We’re all made of stardust… from a galaxy far, far away
The idea of finding extraterrestrial life on another planet, in a distant solar system or in a far away galaxy has long captured the imagination of humans.
But now scientists have discovered that we are all actually partalien.
According to US astrophysicists up to half of all matter in our Milky Way galaxy comes from distant areas in space, driven here on strong interstellar winds, created when stars explode in spectacular supernovae.
When Carl Sagan, the late American astrophysicist, made his wellknown comment that ‘we are made of star-stuff’ he meant that all the elements on Earth were once produced in the heart of stars before being flung out into the universe in giant explosions.
But it was previously thought that those explosions occurred within Milky Way. Now scientists suspect each one of us is made, in part, from matter created when far away suns exploded in distant galaxies.
“Given how much of the matter out of which we formed may have come from other galaxies, we could consider ourselves space travelers or extragalactic immigrants,” said Dr Daniel Anglés-Alcázar, of Northwestern University’s astrophysics center, who led the study.
“It is likely that much of the Milky Way’s matter was in other galaxies before it was kicked out by a powerful wind, traveled across intergalactic space and eventually found its new home in the Milky Way.
In first-of-its-kind analysis, scientists used computer simulations to recreate 3-D models of galaxies, following their formation from just after the Big Bang to the present day.
The simulations show that supernovae explosions eject huge amounts of gas from galaxies, which causes atoms to be transported from one galaxy to another via powerful galactic winds.
“In our simulations, we were able to trace the origins of stars in Milky Way-like galaxies and determine if the star formed from matter endemic to the galaxy itself or if it formed instead from gas previously contained in another galaxy,” added Anglés-Alcázar, the study’s corresponding author.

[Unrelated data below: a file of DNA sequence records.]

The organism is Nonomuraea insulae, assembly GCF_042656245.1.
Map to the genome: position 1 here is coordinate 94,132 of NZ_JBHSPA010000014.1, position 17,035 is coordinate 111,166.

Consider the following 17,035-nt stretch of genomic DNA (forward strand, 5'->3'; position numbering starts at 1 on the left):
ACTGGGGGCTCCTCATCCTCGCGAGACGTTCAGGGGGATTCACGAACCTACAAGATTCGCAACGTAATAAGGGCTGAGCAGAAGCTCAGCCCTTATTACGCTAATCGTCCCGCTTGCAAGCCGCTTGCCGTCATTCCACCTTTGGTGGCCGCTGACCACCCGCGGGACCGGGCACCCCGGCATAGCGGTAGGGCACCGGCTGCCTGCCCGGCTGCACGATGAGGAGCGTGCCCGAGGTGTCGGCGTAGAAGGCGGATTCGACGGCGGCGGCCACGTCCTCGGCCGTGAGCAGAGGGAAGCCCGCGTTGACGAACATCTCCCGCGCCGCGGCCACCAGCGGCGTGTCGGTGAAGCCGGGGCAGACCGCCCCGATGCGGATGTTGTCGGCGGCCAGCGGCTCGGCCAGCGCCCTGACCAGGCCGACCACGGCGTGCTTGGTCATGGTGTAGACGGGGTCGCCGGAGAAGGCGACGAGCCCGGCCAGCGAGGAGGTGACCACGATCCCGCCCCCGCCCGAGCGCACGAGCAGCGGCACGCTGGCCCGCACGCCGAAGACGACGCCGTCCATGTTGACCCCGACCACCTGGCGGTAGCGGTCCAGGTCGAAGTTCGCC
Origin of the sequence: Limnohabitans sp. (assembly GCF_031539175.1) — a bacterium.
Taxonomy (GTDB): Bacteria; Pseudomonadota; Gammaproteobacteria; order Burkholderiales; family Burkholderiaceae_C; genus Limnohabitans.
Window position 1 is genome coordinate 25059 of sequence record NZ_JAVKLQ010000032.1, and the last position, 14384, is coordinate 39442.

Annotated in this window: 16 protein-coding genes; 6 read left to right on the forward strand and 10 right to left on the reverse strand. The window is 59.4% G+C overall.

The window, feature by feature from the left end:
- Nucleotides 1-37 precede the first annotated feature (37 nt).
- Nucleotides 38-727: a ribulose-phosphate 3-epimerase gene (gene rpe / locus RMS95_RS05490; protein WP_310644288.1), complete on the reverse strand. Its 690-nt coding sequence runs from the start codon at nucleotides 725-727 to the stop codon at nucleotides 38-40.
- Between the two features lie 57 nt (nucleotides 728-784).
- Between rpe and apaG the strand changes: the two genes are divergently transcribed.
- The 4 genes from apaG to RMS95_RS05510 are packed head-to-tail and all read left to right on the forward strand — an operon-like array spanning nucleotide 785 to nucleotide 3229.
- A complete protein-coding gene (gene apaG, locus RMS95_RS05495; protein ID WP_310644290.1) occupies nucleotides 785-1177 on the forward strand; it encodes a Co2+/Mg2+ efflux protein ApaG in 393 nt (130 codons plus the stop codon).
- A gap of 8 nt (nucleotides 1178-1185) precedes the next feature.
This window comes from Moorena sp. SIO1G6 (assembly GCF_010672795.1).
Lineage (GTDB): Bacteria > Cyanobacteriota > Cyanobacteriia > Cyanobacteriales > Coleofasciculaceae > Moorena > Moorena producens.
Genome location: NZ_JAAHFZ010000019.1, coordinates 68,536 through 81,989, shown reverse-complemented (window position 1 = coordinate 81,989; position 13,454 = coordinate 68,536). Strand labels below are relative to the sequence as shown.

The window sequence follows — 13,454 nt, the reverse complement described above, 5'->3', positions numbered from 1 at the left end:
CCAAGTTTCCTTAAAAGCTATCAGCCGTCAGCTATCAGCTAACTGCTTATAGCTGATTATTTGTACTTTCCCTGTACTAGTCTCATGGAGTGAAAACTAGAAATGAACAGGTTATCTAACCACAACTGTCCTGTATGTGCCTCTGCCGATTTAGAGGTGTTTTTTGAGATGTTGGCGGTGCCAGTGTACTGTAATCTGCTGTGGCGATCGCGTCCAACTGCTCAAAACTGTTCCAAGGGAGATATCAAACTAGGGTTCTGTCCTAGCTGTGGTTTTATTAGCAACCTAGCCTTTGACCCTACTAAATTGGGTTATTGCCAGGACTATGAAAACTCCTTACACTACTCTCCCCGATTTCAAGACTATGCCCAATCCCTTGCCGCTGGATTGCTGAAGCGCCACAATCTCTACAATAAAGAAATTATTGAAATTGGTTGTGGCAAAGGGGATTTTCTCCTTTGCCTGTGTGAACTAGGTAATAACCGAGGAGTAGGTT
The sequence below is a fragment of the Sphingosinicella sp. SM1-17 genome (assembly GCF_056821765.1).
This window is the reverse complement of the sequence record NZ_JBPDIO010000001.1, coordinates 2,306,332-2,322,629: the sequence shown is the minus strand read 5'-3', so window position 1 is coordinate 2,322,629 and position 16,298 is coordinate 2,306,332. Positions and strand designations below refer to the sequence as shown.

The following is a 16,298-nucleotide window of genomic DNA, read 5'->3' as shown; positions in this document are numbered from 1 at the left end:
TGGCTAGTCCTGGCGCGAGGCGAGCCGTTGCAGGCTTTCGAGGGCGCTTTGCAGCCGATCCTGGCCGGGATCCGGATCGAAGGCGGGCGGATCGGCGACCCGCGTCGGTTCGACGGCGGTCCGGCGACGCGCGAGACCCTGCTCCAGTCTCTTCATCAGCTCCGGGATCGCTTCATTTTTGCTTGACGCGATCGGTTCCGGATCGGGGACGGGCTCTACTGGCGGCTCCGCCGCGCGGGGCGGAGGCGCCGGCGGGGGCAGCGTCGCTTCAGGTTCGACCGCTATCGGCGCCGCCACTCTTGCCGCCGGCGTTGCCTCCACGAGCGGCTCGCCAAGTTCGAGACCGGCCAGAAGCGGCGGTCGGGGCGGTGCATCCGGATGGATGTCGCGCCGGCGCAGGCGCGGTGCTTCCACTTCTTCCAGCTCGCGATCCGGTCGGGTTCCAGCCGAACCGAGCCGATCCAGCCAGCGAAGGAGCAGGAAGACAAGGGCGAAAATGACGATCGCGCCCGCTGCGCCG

Although the atoms travel at great speeds, galaxies are so far apart from each other, that the the process still takes several billion years.
But the team found that the transfer of mass through galactic winds can account for up to 50 percent of matter in the larger galaxies.
“This study transforms our understanding of how galaxies formed from the Big Bang,” said Assistant Professor Claude-André Faucher-Giguère of the Weinberg College of Arts and Science, in Illinois.
“What this new mode implies is that up to one-half of the atoms around us -- including in the solar system, on Earth and in each one of us -- comes not from our own galaxy but from other galaxies, up to one million light years away.
“Our origins are much less local than we previously thought. This study gives us a sense of how things around us are connected to distant objects in the sky.”
After the Big Bang 14 billion years ago, the universe was filled with a uniform gas - no stars, no galaxies.
But there were tiny perturbations in the gas, and these started to grow by force of gravity, eventually forming stars and galaxies. After galaxies formed, each had its own identity, but the new study shows matter moved between them.
The new research was published in the Monthly Notices of the Royal Astronomical Society.